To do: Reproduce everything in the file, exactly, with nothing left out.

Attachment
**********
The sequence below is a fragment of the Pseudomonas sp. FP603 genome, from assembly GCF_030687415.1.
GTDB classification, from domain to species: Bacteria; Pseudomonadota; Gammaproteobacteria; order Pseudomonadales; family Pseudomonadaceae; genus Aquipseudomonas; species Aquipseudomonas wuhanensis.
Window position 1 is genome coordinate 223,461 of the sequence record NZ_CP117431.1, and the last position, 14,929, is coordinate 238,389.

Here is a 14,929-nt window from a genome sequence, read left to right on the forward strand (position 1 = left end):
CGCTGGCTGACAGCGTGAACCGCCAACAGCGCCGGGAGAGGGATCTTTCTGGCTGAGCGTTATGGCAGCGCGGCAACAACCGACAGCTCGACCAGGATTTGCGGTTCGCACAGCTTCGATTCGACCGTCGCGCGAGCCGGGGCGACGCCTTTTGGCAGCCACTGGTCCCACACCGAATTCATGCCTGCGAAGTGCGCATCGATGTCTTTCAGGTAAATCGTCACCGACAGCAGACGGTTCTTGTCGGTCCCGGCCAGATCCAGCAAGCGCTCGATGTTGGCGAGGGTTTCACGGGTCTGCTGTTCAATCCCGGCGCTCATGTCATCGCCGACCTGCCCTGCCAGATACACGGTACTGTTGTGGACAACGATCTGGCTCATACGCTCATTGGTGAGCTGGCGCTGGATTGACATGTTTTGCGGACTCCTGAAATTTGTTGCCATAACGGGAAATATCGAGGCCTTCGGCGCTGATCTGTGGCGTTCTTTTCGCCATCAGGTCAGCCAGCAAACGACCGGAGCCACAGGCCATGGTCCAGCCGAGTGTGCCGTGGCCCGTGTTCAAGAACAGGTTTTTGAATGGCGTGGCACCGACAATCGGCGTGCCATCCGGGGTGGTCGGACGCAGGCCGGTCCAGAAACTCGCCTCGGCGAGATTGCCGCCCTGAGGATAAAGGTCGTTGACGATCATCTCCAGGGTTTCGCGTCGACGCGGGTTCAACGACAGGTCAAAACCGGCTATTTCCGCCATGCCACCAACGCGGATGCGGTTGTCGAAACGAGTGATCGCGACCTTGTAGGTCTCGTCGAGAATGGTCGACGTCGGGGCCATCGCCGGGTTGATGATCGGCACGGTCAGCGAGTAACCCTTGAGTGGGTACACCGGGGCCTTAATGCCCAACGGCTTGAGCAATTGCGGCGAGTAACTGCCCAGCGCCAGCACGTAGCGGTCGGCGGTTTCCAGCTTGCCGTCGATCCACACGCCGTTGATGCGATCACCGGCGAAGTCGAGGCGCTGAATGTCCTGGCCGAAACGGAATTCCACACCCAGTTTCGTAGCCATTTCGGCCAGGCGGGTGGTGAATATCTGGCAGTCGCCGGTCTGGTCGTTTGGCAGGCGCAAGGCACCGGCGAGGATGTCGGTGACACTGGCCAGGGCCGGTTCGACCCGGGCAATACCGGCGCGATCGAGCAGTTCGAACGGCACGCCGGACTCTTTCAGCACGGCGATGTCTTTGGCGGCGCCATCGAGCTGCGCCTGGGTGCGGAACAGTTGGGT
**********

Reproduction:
The sequence below is a fragment of the Pseudomonas sp. FP603 genome, from assembly GCF_030687415.1.
GTDB classification, from domain to species: Bacteria; Pseudomonadota; Gammaproteobacteria; order Pseudomonadales; family Pseudomonadaceae; genus Aquipseudomonas; species Aquipseudomonas wuhanensis.
Window position 1 is genome coordinate 223,461 of the sequence record NZ_CP117431.1, and the last position, 14,929, is coordinate 238,389.

Here is a 14,929-nt window from a genome sequence, read left to right on the forward strand (position 1 = left end):
CGCTGGCTGACAGCGTGAACCGCCAACAGCGCCGGGAGAGGGATCTTTCTGGCTGAGCGTTATGGCAGCGCGGCAACAACCGACAGCTCGACCAGGATTTGCGGTTCGCACAGCTTCGATTCGACCGTCGCGCGAGCCGGGGCGACGCCTTTTGGCAGCCACTGGTCCCACACCGAATTCATGCCTGCGAAGTGCGCATCGATGTCTTTCAGGTAAATCGTCACCGACAGCAGACGGTTCTTGTCGGTCCCGGCCAGATCCAGCAAGCGCTCGATGTTGGCGAGGGTTTCACGGGTCTGCTGTTCAATCCCGGCGCTCATGTCATCGCCGACCTGCCCTGCCAGATACACGGTACTGTTGTGGACAACGATCTGGCTCATACGCTCATTGGTGAGCTGGCGCTGGATTGACATGTTTTGCGGACTCCTGAAATTTGTTGCCATAACGGGAAATATCGAGGCCTTCGGCGCTGATCTGTGGCGTTCTTTTCGCCATCAGGTCAGCCAGCAAACGACCGGAGCCACAGGCCATGGTCCAGCCGAGTGTGCCGTGGCCCGTGTTCAAGAACAGGTTTTTGAATGGCGTGGCACCGACAATCGGCGTGCCATCCGGGGTGGTCGGACGCAGGCCGGTCCAGAAACTCGCCTCGGCGAGATTGCCGCCCTGAGGATAAAGGTCGTTGACGATCATCTCCAGGGTTTCGCGTCGACGCGGGTTCAACGACAGGTCAAAACCGGCTATTTCCGCCATGCCACCAACGCGGATGCGGTTGTCGAAACGAGTGATCGCGACCTTGTAGGTCTCGTCGAGAATGGTCGACGTCGGGGCCATCGCCGGGTTGATGATCGGCACGGTCAGCGAGTAACCCTTGAGTGGGTACACCGGGGCCTTAATGCCCAACGGCTTGAGCAATTGCGGCGAGTAACTGCCCAGCGCCAGCACGTAGCGGTCGGCGGTTTCCAGCTTGCCGTCGATCCACACGCCGTTGATGCGATCACCGGCGAAGTCGAGGCGCTGAATGTCCTGGCCGAAACGGAATTCCACACCCAGTTTCGTAGCCATTTCGGCCAGGCGGGTGGTGAATATCTGGCAGTCGCCGGTCTGGTCGTTTGGCAGGCGCAAGGCACCGGCGAGGATGTCGGTGACACTGGCCAGGGCCGGTTCGACCCGGGCAATACCGGCGCGATCGAGCAGTTCGAACGGCACGCCGGACTCTTTCAGCACGGCGATGTCTTTGGCGGCGCCATCGAGCTGCGCCTGGGTGCGGAACAGTTGGGT